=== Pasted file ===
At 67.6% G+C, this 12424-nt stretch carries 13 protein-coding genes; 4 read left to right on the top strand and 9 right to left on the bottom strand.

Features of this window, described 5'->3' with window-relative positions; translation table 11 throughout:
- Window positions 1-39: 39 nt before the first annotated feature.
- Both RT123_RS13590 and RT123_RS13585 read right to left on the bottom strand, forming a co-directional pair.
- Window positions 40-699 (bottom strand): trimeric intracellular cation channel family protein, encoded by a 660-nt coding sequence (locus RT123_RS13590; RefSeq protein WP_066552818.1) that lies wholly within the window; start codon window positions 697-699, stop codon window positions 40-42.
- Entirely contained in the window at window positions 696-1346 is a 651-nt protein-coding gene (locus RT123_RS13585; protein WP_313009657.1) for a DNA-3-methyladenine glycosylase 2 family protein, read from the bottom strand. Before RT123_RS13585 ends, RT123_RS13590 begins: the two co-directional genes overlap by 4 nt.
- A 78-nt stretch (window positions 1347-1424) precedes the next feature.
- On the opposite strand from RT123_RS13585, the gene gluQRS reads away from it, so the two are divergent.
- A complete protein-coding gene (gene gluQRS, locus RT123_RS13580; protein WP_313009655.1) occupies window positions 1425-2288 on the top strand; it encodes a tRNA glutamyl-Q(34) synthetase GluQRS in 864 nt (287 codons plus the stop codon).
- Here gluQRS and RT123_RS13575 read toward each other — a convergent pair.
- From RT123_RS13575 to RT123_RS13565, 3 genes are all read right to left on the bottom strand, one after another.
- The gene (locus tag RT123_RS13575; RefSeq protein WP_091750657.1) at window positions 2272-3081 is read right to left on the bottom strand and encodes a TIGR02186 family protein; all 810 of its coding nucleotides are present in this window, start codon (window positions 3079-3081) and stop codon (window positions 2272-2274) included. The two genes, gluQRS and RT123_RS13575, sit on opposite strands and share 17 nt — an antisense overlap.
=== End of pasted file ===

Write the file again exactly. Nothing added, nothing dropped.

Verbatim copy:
At 67.6% G+C, this 12424-nt stretch carries 13 protein-coding genes; 4 read left to right on the top strand and 9 right to left on the bottom strand.

Features of this window, described 5'->3' with window-relative positions; translation table 11 throughout:
- Window positions 1-39: 39 nt before the first annotated feature.
- Both RT123_RS13590 and RT123_RS13585 read right to left on the bottom strand, forming a co-directional pair.
- Window positions 40-699 (bottom strand): trimeric intracellular cation channel family protein, encoded by a 660-nt coding sequence (locus RT123_RS13590; RefSeq protein WP_066552818.1) that lies wholly within the window; start codon window positions 697-699, stop codon window positions 40-42.
- Entirely contained in the window at window positions 696-1346 is a 651-nt protein-coding gene (locus RT123_RS13585; protein WP_313009657.1) for a DNA-3-methyladenine glycosylase 2 family protein, read from the bottom strand. Before RT123_RS13585 ends, RT123_RS13590 begins: the two co-directional genes overlap by 4 nt.
- A 78-nt stretch (window positions 1347-1424) precedes the next feature.
- On the opposite strand from RT123_RS13585, the gene gluQRS reads away from it, so the two are divergent.
- A complete protein-coding gene (gene gluQRS, locus RT123_RS13580; protein WP_313009655.1) occupies window positions 1425-2288 on the top strand; it encodes a tRNA glutamyl-Q(34) synthetase GluQRS in 864 nt (287 codons plus the stop codon).
- Here gluQRS and RT123_RS13575 read toward each other — a convergent pair.
- From RT123_RS13575 to RT123_RS13565, 3 genes are all read right to left on the bottom strand, one after another.
- The gene (locus tag RT123_RS13575; RefSeq protein WP_091750657.1) at window positions 2272-3081 is read right to left on the bottom strand and encodes a TIGR02186 family protein; all 810 of its coding nucleotides are present in this window, start codon (window positions 3079-3081) and stop codon (window positions 2272-2274) included. The two genes, gluQRS and RT123_RS13575, sit on opposite strands and share 17 nt — an antisense overlap.